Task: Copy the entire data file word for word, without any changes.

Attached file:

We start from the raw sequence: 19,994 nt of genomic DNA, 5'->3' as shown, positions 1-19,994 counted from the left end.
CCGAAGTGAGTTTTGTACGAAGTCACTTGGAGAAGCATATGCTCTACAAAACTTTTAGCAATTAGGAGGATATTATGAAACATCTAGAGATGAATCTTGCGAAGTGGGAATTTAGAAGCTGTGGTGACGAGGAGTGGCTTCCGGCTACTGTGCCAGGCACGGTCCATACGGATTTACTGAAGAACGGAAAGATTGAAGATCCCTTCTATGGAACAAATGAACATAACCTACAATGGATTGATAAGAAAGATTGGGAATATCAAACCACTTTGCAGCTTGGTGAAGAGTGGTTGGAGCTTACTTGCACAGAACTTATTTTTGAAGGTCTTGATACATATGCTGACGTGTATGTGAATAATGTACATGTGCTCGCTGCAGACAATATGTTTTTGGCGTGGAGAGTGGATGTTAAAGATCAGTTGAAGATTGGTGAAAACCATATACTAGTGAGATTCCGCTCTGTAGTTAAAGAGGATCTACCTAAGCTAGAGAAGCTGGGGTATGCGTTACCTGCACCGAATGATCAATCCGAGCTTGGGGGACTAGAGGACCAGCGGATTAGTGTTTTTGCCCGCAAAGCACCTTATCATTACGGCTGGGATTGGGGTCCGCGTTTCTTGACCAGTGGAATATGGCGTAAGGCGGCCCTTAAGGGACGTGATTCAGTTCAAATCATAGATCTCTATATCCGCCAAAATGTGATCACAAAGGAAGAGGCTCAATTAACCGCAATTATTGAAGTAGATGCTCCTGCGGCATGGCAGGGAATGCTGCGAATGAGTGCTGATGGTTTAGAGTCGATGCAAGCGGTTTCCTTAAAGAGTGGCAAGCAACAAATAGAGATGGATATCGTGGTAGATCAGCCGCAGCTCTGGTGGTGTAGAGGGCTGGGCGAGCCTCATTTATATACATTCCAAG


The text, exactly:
We start from the raw sequence: 19,994 nt of genomic DNA, 5'->3' as shown, positions 1-19,994 counted from the left end.
CCGAAGTGAGTTTTGTACGAAGTCACTTGGAGAAGCATATGCTCTACAAAACTTTTAGCAATTAGGAGGATATTATGAAACATCTAGAGATGAATCTTGCGAAGTGGGAATTTAGAAGCTGTGGTGACGAGGAGTGGCTTCCGGCTACTGTGCCAGGCACGGTCCATACGGATTTACTGAAGAACGGAAAGATTGAAGATCCCTTCTATGGAACAAATGAACATAACCTACAATGGATTGATAAGAAAGATTGGGAATATCAAACCACTTTGCAGCTTGGTGAAGAGTGGTTGGAGCTTACTTGCACAGAACTTATTTTTGAAGGTCTTGATACATATGCTGACGTGTATGTGAATAATGTACATGTGCTCGCTGCAGACAATATGTTTTTGGCGTGGAGAGTGGATGTTAAAGATCAGTTGAAGATTGGTGAAAACCATATACTAGTGAGATTCCGCTCTGTAGTTAAAGAGGATCTACCTAAGCTAGAGAAGCTGGGGTATGCGTTACCTGCACCGAATGATCAATCCGAGCTTGGGGGACTAGAGGACCAGCGGATTAGTGTTTTTGCCCGCAAAGCACCTTATCATTACGGCTGGGATTGGGGTCCGCGTTTCTTGACCAGTGGAATATGGCGTAAGGCGGCCCTTAAGGGACGTGATTCAGTTCAAATCATAGATCTCTATATCCGCCAAAATGTGATCACAAAGGAAGAGGCTCAATTAACCGCAATTATTGAAGTAGATGCTCCTGCGGCATGGCAGGGAATGCTGCGAATGAGTGCTGATGGTTTAGAGTCGATGCAAGCGGTTTCCTTAAAGAGTGGCAAGCAACAAATAGAGATGGATATCGTGGTAGATCAGCCGCAGCTCTGGTGGTGTAGAGGGCTGGGCGAGCCTCATTTATATACATTCCAAG